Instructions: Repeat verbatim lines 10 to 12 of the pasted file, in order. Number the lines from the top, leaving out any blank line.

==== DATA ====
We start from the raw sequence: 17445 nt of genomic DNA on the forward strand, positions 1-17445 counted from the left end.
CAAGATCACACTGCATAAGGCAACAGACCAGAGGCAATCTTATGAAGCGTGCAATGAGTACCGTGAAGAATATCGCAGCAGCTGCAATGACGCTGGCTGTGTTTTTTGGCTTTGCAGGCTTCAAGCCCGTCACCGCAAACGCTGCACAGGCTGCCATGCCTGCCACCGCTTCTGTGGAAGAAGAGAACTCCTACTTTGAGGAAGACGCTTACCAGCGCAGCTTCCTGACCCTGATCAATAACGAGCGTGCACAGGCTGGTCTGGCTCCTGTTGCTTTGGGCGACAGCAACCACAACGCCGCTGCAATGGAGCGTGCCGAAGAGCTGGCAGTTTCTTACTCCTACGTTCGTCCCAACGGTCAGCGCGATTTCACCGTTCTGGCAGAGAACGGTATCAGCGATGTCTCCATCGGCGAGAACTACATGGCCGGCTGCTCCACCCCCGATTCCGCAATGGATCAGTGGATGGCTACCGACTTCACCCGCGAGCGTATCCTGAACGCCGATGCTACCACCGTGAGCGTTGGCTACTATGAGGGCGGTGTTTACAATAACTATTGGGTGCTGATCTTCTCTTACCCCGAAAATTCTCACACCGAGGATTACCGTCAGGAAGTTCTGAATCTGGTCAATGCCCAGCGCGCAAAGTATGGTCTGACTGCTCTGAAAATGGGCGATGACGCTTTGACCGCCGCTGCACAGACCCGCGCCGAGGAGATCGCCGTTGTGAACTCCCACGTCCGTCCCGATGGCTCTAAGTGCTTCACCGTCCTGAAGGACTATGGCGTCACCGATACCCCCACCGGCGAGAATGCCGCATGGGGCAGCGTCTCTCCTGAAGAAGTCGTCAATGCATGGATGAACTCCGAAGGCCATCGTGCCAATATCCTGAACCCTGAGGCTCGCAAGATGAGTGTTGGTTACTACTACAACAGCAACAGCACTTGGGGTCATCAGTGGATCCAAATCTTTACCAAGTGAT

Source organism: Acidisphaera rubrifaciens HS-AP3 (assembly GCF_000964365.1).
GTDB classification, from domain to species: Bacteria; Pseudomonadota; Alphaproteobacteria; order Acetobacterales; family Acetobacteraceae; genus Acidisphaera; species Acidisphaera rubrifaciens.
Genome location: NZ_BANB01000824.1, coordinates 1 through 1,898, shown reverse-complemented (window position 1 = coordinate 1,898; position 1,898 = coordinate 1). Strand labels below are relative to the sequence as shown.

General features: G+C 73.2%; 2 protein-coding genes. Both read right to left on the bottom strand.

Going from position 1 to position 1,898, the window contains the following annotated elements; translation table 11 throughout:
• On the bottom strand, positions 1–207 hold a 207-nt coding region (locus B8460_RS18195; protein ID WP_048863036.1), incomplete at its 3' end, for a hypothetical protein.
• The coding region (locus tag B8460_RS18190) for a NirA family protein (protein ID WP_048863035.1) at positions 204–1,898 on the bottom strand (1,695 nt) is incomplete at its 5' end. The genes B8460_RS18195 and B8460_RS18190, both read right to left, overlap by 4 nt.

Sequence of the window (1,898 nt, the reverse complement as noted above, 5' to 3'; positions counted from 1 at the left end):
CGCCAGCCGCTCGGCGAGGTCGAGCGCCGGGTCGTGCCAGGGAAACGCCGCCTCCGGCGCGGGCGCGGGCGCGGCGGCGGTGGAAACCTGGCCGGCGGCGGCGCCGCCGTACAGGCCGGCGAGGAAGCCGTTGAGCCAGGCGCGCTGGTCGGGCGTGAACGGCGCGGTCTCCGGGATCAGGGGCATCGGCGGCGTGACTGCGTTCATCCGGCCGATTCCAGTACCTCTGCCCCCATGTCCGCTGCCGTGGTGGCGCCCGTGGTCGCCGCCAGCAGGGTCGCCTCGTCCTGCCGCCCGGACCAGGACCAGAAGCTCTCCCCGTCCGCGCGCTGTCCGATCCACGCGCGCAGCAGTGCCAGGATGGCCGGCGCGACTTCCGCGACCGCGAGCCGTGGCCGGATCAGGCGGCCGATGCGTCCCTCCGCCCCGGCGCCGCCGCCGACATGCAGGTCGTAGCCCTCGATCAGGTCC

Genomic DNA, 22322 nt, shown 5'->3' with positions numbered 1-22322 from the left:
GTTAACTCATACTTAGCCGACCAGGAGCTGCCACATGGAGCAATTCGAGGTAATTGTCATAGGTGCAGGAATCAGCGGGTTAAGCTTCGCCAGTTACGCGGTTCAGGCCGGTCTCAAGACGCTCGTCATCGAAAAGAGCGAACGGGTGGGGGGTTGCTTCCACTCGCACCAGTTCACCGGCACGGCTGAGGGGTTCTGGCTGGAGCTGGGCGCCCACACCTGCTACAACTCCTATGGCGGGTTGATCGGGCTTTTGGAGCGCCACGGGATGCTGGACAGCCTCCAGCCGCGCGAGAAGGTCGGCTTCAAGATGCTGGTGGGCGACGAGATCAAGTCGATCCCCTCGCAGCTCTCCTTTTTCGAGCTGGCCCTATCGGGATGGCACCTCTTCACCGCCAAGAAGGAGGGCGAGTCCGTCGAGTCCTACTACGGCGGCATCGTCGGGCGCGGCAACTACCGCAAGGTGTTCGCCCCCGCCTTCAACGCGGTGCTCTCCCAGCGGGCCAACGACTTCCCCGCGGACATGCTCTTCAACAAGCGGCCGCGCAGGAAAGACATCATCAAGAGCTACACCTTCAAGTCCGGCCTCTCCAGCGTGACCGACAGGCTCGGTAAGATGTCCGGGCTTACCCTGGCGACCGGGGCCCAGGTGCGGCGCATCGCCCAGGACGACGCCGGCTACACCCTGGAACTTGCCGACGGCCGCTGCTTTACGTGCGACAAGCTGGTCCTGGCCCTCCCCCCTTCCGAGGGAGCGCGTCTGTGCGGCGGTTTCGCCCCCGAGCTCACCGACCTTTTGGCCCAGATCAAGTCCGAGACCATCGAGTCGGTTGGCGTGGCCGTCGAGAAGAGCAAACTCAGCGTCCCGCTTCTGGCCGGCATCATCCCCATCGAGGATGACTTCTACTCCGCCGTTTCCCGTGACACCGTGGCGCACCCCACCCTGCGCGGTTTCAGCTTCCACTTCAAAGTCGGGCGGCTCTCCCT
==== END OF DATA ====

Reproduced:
Sequence of the window (1,898 nt, the reverse complement as noted above, 5' to 3'; positions counted from 1 at the left end):
CGCCAGCCGCTCGGCGAGGTCGAGCGCCGGGTCGTGCCAGGGAAACGCCGCCTCCGGCGCGGGCGCGGGCGCGGCGGCGGTGGAAACCTGGCCGGCGGCGGCGCCGCCGTACAGGCCGGCGAGGAAGCCGTTGAGCCAGGCGCGCTGGTCGGGCGTGAACGGCGCGGTCTCCGGGATCAGGGGCATCGGCGGCGTGACTGCGTTCATCCGGCCGATTCCAGTACCTCTGCCCCCATGTCCGCTGCCGTGGTGGCGCCCGTGGTCGCCGCCAGCAGGGTCGCCTCGTCCTGCCGCCCGGACCAGGACCAGAAGCTCTCCCCGTCCGCGCGCTGTCCGATCCACGCGCGCAGCAGTGCCAGGATGGCCGGCGCGACTTCCGCGACCGCGAGCCGTGGCCGGATCAGGCGGCCGATGCGTCCCTCCGCCCCGGCGCCGCCGCCGACATGCAGGTCGTAGCCCTCGATCAGGTCC

Genomic DNA, 22322 nt, shown 5'->3' with positions numbered 1-22322 from the left: